The same week, William Fraser, of Anglemont, and one of the former owners of the Observer, died in hospital at New Westminster. He also contracted pneumonia after an attack of Spanish influenza.

When Percy Holliday died the next week of pneumonia and Spanish flu, Rev. Maurice E. West did the interment at Mt. Ida Cemetery. The pallbearers were Reeve Kew and Messrs. Hal Pardey, R. Andrews, Percy Gorse, F. Bromham and August Laitinen. He was 34 and left a widow and three young children.

Susan Jane Pegg of Canoe died Dec. 12. The Observer reported that, for a time, it looked like she would recover from the flu. Her husband, Private Thomas Pegg, was overseas fighting a war which he survived.

“This wasn’t an old person’s illness.”

Mid-January, three months later, Mrs. Alfred Martinson’s death was announced. Mary was only 24, living in Notch Hill, and she developed pneumonia after contracting the Spanish Influenza. She had married Alfred at the age of 17 and had left three children, two daughters and a son, all under the age of six. This wasn’t an old person’s illness.

51-year-old Miss Agnes Lee Inkster went to Ashcroft mid-November 1918 to help nurse the First Nations of Merritt and Nicola. They had been hard hit by the flu. Nurse Inkster had been nursing in our community since 1911 and operated a cottage-type hospital. What was Salmon Arm to do?

Then the doctor’s son, Oscar Theodore Reinhard, died at the end of November 1918. He was only 35. Who was in town to nurse him? And what about other patients?

The Observer’s record shows that, luckily, three student nurses had completed training at Queen Victoria Hospital earlier in the year: Ida Harbell, Ida Wilcox, and Evelyne Wilson, and Nurse E.A. Whitmore was left in “charge” of the hospital.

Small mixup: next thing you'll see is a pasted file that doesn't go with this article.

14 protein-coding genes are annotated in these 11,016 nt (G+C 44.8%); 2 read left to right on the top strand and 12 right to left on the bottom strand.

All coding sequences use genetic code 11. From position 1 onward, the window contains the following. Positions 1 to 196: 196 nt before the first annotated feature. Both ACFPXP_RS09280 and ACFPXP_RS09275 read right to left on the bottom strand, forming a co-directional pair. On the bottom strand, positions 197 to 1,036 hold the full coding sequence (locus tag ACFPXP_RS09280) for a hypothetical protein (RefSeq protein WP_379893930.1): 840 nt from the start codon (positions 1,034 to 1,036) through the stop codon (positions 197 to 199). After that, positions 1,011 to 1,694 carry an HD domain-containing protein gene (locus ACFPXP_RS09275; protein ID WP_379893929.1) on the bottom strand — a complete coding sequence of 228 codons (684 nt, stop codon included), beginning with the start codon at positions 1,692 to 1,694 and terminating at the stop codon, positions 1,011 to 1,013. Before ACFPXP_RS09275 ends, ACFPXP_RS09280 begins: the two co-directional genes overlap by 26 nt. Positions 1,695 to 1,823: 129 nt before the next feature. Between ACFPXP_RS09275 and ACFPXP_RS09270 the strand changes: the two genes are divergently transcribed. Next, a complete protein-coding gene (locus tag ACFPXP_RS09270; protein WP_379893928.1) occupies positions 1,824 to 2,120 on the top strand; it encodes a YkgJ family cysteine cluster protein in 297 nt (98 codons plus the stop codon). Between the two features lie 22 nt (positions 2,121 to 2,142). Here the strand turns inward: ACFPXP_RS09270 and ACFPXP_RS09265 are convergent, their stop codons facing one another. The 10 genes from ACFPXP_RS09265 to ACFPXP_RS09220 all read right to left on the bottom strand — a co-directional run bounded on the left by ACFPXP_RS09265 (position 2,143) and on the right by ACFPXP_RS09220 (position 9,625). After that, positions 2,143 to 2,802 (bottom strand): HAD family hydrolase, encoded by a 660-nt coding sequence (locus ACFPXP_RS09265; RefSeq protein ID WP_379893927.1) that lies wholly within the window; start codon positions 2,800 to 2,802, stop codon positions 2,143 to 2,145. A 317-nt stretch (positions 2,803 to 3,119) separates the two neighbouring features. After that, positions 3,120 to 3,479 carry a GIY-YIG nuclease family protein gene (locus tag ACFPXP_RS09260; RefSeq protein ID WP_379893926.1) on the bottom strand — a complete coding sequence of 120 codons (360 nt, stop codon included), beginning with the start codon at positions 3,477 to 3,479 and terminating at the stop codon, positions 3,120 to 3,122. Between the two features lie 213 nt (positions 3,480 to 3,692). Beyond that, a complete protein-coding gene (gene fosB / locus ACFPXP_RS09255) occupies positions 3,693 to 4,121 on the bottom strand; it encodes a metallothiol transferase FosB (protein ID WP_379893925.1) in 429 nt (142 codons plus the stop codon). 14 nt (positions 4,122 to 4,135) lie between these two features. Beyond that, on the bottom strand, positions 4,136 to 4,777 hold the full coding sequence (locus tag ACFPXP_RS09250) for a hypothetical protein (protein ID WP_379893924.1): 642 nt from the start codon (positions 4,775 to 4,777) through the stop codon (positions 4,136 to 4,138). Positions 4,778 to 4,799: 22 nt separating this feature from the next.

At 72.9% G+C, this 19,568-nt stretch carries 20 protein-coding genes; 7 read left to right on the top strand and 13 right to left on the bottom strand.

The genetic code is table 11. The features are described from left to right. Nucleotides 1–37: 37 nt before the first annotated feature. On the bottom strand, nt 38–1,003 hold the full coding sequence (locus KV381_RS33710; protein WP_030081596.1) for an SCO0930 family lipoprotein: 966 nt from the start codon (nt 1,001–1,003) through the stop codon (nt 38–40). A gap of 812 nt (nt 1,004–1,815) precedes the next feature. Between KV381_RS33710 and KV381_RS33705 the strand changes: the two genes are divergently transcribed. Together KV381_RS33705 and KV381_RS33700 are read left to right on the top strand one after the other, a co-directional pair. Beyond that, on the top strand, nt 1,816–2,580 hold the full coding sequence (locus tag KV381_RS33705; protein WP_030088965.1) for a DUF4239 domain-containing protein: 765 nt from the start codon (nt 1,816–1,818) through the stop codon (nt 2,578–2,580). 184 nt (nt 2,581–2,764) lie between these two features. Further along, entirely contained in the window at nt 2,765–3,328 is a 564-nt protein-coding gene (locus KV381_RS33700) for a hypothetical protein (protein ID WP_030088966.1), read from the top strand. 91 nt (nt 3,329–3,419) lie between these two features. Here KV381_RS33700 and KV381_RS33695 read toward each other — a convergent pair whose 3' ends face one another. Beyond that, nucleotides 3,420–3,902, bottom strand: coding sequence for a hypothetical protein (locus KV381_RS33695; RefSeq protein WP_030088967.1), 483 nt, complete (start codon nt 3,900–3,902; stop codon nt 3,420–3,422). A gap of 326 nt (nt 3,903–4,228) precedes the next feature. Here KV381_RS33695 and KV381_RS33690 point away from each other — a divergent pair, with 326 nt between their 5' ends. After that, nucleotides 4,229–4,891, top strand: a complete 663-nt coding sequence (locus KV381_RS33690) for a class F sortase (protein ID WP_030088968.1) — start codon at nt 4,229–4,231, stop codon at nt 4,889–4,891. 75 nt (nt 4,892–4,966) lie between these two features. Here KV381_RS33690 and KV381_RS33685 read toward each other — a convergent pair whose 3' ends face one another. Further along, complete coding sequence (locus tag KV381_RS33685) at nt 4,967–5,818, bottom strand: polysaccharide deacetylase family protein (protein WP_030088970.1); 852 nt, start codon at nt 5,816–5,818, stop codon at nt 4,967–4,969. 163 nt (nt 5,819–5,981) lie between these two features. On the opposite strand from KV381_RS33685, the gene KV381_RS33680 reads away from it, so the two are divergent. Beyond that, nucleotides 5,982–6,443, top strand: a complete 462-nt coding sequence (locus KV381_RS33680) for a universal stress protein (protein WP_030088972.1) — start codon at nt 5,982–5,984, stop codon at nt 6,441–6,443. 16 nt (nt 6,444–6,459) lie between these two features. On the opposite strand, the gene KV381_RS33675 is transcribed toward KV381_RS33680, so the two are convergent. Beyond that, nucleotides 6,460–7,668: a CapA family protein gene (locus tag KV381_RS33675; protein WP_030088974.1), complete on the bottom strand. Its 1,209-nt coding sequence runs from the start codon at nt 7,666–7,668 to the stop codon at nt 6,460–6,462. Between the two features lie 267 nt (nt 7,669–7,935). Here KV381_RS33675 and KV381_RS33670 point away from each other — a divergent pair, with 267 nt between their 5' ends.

Then Elvira Stirling thought about becoming a nurse. Did the pandemic influence her? No one knows, but she entered nurses training in early 1919, at Victoria’s Royal Jubilee Hospital.

May McVicar was hired in March 1919 as the new matron at the hospital, but, for reasons not divulged, she left for the coast a month later. Then a Nurse Green replaced Matron McVicar.

Luckily, Miss Agnes Lee Inkster survived the endemic and came back to our community to continue nursing. The Observer announced her death in 1945 at the age of 78 .

.

“It was too early.”

By Dec. 19, 1918 the city council took steps to remove the community gathering ban.

It was too early. December 25 saw Edward Murphy, 30, die from complications of the virus.

The schools went back in session and the flu bug became active again.

The city had to ban public gatherings at the beginning of March, 1920. The next week, 25-year-old Marjory Hope died of pneumonia following grippe. Oddly, her death must have seemed hopeful – grippe was not the Spanish flu.

By the end of March of the same year, the flu epidemic was said to be waning and news coverage stopped. If our archival index is to be believed, schools did not shut down again until the end of December 1926, when a (possibly different) flu bug started appearing in community members.

So a word of warning from the Observer journals and the archives department: Stay safe! Listen to Dr. Bonnie Henry.

We know we really are all in this together.